The Best Defense

Rebecca's War Dog of the Week: They're Sending War Dogs to Track down Kony

By Rebecca Frankel
Best Defense Chief Canine Correspondent

Earlier this week, FP's own Elias Groll wrote an in-depth profile about intrepid reporter Robert Young Pelton and his plan to track down the notorious African warlord Joseph Kony. Apparently, though, it's not just Pelton who's going all-in on going after Kony. In his Washington Post article, "Kony 2013: U.S. quietly intensifies effort to help African troops capture infamous warlord," Rajiv Chandrasekaran reports that U.S. forces are sending in tracker dogs:

African troops and their U.S. advisers are also being aided by two American philanthropists, who are paying $120,000 a month for six Belgian Malinois tracking dogs and their handlers. The dogs have accompanied soldiers on patrols and raids. In September, they were helicoptered into the rebel camp near Garamba to assist in the search for fleeing Kony loyalists.

The dog teams are funded by Howard G. Buffett, the eldest son of billionaire investor Warren Buffett, and Shannon Sedgwick Davis, an activist from Texas who heads the Bridgeway Foundation, the charitable arm of Bridgeway Capital Management, a large investment firm that devotes half of its after-tax profit to human rights causes.

The United States used tracker dogs with tremendous success during the Vietnam War. Navigating the tangled brush of the jungle was no easy task; not only did the dogs help keep their handlers and the men who followed behind them on a safe path, but patrols that were accompanied by dog teams were almost always able to avoid being ambushed. And though it's a less-utilized skill deployed by the military's dog program nowadays, tracker dog teams still offer the same advantages, especially in a manhunt scenario. I've followed behind a tracker dog team and watched SF dog teams train. Their skills are unparalleled.

So, the question in this instance really is not "Why would Special Forces employ dog teams on the Kony manhunt mission?" but, "Why wouldn't they?"

In a brief exchange over Facebook, I asked Pelton what he thought about sending these elite dogs in on the hunt for Kony.

"Obviously I have seen these dogs in action," he wrote. "But I have also seen that part of Africa ... These well trained dogs are typically used in close encounters (flushing a suspect out of a hiding place, rather than across hundreds of miles of swamps, grasslands and forests.) They are good, but nothing replaces HUMINT and man trackers." He added: "The Special Forces are the best of the best... but they are also restricted by a number of rules, resources and just the vast scope of the region. I wish them luck!"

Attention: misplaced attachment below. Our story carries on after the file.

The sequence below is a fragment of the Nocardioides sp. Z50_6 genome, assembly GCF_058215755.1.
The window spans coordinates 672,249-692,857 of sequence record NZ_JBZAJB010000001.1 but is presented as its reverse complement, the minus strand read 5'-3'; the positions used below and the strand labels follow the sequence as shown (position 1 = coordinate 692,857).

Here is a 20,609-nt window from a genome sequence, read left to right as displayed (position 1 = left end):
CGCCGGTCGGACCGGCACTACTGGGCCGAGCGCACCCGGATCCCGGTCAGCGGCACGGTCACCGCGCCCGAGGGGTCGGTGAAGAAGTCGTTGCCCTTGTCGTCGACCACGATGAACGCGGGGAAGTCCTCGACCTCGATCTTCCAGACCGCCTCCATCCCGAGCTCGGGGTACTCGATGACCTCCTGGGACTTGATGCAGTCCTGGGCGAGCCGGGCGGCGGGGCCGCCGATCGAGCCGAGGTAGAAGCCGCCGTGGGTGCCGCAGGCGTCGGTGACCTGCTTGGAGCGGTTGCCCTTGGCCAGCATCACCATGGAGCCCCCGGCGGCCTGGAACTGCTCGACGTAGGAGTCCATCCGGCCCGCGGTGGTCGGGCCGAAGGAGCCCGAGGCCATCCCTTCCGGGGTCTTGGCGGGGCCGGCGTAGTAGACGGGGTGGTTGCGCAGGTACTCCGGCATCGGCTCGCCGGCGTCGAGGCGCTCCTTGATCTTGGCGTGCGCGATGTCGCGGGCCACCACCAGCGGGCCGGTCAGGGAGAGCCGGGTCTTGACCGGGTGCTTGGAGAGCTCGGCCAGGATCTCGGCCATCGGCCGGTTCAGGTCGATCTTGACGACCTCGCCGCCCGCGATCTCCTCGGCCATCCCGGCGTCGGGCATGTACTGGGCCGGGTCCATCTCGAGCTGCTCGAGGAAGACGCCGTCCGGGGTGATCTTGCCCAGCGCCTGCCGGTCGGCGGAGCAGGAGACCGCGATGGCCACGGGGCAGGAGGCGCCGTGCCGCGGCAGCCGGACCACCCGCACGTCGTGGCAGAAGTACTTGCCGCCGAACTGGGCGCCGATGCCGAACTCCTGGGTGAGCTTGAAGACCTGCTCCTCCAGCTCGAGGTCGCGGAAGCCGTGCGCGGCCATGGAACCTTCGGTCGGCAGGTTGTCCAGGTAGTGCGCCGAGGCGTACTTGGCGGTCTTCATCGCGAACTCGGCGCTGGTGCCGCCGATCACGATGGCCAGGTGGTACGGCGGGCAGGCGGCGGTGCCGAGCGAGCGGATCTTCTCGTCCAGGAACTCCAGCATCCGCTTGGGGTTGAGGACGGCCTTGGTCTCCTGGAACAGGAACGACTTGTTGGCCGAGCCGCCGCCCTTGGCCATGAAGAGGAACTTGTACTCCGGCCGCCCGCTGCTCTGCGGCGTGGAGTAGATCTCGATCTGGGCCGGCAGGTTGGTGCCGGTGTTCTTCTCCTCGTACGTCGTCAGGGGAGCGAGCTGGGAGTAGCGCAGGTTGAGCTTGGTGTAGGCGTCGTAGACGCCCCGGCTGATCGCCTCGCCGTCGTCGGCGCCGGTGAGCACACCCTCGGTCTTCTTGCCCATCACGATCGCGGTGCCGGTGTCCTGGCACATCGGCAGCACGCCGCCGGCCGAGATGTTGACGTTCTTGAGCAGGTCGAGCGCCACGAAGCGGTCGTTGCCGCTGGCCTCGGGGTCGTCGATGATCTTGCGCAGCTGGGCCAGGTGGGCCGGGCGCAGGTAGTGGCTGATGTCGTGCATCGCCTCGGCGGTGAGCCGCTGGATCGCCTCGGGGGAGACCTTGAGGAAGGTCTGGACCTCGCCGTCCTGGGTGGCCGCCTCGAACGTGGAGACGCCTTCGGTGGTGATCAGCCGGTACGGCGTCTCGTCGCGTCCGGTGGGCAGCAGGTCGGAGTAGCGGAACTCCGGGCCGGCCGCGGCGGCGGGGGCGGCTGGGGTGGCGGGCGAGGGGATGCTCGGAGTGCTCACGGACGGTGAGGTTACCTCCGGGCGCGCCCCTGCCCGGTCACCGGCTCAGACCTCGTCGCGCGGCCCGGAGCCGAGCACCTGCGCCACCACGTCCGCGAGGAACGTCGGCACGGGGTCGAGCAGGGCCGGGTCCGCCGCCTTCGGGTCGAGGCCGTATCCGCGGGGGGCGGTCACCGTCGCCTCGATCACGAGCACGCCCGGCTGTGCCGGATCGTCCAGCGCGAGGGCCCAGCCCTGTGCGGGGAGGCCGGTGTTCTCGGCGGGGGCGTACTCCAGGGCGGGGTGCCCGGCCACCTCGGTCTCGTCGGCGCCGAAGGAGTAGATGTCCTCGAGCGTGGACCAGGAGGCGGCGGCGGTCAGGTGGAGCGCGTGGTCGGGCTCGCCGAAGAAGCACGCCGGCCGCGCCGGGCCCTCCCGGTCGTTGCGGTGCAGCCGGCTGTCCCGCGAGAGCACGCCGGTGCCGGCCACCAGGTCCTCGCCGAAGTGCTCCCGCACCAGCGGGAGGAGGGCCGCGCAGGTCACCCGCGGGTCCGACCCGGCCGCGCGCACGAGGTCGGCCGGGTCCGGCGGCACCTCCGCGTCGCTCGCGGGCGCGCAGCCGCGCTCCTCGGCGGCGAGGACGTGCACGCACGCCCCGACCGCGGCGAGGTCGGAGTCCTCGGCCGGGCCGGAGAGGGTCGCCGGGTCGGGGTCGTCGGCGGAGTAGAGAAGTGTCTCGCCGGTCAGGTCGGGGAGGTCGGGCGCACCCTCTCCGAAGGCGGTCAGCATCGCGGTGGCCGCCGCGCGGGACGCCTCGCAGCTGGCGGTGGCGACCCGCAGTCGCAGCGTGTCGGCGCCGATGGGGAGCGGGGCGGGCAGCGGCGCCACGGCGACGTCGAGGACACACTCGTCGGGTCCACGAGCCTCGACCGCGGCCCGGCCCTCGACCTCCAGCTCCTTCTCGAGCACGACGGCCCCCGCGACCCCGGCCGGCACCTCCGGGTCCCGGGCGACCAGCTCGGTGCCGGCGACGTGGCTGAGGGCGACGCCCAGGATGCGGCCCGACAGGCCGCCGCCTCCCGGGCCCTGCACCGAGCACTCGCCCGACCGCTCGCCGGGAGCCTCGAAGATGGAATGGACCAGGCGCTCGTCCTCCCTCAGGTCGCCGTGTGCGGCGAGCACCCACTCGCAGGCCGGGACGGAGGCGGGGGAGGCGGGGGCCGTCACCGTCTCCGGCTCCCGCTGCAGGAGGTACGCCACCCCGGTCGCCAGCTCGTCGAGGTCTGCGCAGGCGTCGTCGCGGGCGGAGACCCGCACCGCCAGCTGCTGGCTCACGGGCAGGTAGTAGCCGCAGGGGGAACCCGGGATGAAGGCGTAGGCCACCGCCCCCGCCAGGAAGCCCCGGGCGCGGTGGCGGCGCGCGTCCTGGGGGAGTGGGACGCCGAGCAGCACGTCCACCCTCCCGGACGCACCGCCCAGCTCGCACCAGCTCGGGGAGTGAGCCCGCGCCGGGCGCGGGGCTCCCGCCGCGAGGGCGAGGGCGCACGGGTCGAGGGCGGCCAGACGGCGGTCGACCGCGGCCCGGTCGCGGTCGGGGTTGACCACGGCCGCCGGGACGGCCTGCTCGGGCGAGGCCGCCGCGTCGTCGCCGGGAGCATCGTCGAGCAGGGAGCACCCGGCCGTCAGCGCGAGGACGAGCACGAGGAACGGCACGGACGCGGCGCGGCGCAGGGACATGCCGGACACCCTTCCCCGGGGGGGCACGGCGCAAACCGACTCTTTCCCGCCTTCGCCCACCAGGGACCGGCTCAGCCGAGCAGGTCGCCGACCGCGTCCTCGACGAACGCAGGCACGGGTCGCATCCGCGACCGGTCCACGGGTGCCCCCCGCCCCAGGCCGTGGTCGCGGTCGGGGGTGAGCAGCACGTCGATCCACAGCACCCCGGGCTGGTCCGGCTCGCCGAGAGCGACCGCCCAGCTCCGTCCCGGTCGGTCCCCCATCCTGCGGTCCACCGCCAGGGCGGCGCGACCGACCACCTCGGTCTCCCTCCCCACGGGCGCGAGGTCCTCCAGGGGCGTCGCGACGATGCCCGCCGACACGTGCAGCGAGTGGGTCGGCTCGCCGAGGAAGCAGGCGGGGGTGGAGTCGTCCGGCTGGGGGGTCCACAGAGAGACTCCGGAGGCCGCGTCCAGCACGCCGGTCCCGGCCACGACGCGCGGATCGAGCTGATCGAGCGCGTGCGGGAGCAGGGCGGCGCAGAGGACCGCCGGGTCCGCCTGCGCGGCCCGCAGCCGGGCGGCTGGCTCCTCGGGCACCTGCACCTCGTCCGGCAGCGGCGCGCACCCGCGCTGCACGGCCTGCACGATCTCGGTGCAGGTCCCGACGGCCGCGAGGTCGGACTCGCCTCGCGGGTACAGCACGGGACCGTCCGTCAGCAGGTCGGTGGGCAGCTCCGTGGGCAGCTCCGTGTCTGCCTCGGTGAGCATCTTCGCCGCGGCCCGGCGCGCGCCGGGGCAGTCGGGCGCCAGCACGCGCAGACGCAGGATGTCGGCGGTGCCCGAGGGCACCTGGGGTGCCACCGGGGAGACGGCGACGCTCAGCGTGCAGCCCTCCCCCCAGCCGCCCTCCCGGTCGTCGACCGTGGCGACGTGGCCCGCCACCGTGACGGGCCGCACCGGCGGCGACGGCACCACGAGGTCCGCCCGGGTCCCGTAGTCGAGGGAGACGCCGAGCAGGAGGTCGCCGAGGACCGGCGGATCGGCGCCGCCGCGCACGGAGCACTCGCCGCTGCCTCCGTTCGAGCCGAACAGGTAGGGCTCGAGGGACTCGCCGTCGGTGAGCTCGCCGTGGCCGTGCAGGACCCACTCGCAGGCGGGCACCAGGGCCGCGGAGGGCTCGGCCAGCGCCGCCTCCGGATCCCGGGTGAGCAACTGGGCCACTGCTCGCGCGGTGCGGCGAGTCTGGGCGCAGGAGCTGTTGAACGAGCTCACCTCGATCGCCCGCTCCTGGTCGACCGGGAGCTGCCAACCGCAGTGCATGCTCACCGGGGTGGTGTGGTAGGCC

And so do we.

Rebecca Frankel is special projects editor at Foreign Policy.


The Best Defense

Getting rid of all bad guys: The American mission, or a recipe for forever war?

Rajiv Chandrasekaran had a very good look at U.S. special operators pursuing warlord Joseph Kony. Well worth your reading.

But in it, my hackles were raised by this comment from an American diplomat:

"Is Joseph Kony a direct threat to the United States? No," said Scott DeLisi, the U.S. ambassador to Uganda. "He's not targeting U.S. citizens. He's not targeting U.S. embassies. He's not al-Qaeda."

Instead, DeLisi said, Kony merits U.S. involvement because his malign behavior runs counter to "our core values."

"Why is the United States engaged in the world, for God's sake?" he said. "If we are true to what we believe in as Americans ... we need to get rid of Joseph Kony."

Justifications like that make me sympathetic to the Bacevichians who want us to pull back. If the U.S. mission in the world is to get rid the world of evil, we are going to be fighting for a loooong time. Among other things, that likely will undermine our nation. So by trying to enforce American values abroad we may lose them at home.